Tooth decay is a very common problem, even among young kids. According to the National Institutes of Health (NIH), 42 percent of children between two and 11 years old have had cavities in their baby teeth, and 23 percent of children in that age group carry them untreated. Baby cavities can pose significant problems for children, but with the help of a dental professional, their parents can keep them healthy and cavity-free.
Why They're Important
Baby teeth will eventually fall out to make room for the permanent teeth, but that doesn't mean these early cavities aren't a concern. Early childhood cavities can lead to early tooth loss that complicates your child's oral care moving forward.
Decayed baby teeth that cause severe pain and early tooth loss is a cause for concern because these baby teeth act as guides for the permanent teeth's eruption. Without them, the permanent teeth may come in crooked. Ear and speech problems are another type of issue associated with decayed baby teeth. Keep in mind these issues can harm your child's self-image and decrease their quality of life. With the help of his or her dentist, however, you can prevent even the most prominent problems associated with decayed baby teeth.
How to Ahead of Cavities
Among other aspects of their home care, pay attention to your child's mouth even before their first tooth appears. At first, wipe their gums with a damp washcloth after they eat, and once that first tooth does emerge, use a toothbrush and water to gently clean their teeth. When your child has learned to spit, you can graduate to a non-fluoridated toothpaste, such as Colgate® My First® Fluoride-Free toothpaste to help keep their new teeth clean. As your child grows and learns to rinse, check in with your dentist about using a toothpaste that contains small amounts of fluoride. Although some parents choose to avoid it until a certain age, fluoride still helps to protect your child's teeth from cavities in moderate amounts.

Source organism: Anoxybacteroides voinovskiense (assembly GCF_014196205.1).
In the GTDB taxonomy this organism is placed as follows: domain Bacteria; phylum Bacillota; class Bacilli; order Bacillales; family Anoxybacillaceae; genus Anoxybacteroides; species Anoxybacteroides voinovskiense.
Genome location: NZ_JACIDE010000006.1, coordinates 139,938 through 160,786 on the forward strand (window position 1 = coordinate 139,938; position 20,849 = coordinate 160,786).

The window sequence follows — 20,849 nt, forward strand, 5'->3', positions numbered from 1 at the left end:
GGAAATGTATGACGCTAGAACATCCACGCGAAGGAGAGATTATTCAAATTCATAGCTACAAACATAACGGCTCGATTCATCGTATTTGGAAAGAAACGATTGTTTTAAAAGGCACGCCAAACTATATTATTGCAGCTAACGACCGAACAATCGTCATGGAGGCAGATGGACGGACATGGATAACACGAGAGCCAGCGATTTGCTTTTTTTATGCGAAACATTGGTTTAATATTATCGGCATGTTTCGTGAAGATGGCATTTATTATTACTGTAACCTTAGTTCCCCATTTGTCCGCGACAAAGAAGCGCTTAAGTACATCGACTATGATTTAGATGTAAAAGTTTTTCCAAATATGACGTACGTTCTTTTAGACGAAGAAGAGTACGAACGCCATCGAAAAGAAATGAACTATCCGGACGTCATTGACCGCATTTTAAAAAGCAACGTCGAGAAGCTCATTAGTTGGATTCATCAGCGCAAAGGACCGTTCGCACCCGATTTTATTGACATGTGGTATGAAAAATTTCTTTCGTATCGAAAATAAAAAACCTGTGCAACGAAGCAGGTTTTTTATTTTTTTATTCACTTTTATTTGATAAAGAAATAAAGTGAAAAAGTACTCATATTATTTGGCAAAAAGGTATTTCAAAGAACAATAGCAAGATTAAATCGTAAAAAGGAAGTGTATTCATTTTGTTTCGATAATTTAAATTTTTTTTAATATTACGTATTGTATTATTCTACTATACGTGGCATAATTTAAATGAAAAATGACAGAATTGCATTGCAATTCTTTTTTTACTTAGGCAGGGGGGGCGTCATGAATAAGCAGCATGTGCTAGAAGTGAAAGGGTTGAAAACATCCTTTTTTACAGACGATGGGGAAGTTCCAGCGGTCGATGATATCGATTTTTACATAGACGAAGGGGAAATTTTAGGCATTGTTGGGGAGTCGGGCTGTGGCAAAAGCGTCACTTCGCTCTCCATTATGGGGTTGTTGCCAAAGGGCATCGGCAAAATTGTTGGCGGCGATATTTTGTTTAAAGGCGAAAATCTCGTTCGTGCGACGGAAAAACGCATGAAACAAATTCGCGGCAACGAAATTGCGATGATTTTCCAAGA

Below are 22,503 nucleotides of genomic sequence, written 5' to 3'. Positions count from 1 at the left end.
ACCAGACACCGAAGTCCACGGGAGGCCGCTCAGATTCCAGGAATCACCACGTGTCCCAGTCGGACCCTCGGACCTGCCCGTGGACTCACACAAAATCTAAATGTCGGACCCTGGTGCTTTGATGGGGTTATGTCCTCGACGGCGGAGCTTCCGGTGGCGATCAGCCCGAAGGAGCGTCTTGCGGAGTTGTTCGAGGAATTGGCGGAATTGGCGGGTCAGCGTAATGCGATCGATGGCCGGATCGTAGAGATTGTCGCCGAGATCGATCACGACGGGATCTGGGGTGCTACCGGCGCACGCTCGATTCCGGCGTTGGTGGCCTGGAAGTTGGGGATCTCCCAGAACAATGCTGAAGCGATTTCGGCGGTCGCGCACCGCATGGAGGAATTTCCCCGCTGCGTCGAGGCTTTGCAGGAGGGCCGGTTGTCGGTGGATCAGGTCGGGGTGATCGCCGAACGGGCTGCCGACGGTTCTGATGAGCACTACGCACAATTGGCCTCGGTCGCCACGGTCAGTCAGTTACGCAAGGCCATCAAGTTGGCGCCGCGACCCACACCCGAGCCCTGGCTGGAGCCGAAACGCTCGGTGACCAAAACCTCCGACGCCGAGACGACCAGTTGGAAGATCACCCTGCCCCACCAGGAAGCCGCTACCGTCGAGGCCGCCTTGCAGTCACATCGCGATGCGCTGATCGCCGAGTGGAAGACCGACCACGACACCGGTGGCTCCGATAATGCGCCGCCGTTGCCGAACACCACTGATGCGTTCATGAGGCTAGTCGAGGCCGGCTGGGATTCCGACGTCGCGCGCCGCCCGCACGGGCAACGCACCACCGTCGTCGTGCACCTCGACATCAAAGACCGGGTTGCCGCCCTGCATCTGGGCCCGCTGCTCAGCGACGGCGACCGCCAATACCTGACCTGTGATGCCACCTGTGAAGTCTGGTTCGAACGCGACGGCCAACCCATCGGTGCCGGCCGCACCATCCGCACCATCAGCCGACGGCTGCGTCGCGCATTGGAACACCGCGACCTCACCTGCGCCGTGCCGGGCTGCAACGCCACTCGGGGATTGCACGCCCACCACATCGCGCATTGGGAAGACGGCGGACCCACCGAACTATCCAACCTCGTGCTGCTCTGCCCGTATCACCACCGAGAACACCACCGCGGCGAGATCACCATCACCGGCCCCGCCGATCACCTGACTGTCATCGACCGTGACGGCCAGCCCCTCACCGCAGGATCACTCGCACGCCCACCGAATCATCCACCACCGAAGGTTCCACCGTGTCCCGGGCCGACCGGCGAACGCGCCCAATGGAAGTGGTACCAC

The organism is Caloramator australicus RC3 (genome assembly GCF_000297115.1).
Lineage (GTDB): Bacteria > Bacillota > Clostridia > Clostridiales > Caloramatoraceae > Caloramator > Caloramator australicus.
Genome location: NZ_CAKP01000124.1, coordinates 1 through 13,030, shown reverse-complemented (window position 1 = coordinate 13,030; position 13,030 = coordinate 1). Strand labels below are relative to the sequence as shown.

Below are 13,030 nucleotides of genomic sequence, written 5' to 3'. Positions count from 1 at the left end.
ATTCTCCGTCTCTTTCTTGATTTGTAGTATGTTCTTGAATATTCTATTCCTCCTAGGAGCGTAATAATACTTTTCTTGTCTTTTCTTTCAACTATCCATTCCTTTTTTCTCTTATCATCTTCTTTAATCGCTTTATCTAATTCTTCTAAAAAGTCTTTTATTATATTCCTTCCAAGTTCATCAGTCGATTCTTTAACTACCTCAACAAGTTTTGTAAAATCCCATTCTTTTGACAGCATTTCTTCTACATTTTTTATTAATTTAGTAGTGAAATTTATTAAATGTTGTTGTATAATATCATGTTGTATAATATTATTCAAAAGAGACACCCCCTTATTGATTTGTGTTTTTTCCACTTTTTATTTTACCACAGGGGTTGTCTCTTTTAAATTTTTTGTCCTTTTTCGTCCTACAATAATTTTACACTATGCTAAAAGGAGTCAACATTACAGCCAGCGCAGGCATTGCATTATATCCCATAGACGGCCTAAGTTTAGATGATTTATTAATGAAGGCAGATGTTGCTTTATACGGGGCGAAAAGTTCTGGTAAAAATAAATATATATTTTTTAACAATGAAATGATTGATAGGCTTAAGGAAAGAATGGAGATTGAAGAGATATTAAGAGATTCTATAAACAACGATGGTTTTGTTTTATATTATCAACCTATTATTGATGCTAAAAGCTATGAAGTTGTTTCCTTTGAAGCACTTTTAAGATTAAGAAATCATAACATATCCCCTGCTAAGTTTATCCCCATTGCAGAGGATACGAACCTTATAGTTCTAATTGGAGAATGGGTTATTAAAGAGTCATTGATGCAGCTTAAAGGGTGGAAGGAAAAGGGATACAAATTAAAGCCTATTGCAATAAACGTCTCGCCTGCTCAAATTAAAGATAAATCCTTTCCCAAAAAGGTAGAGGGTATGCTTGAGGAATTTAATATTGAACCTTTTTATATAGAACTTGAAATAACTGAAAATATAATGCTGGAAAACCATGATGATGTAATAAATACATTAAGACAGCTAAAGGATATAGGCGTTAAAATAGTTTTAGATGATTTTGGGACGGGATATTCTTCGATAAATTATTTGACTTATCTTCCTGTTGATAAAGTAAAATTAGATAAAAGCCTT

Regular visits to the dentist are also important for children, and these visits need to start earlier than you might think. A child's first dental appointment should take place before their first birthday. At this visit, a pediatric dentist checks for signs of tooth decay or similar dental issues, while making sure you know how to care for your infant's or toddler's mouth to minimize complications.
What Can Help
If tooth decay is diagnosed in its early stages when the decay is limited to the enamel as a white spot lesion, your child's dentist may recommend remineralizing treatments such as fluoride varnish. This can reverse the early symptoms of tooth decay by remineralizing this area on the tooth enamel.
If the decay is more severe and involves the dentin or the pulp, remineralizing treatments won't be sufficient and the teeth must be restored by a dentist. Luckily, advanced childhood tooth decay is treated the same way you'd address adult tooth decay in your own mouth. This treatment may even involve familiar remedies like fillings or crowns. If the decay is uniquely advanced, however, the teeth may need to be extracted. Your child's dentist will advise you of the best treatment method after examining your child's teeth.
Baby cavities can cause ongoing problems for your child, but with the help of your dentist, you can keep your child's teeth healthy.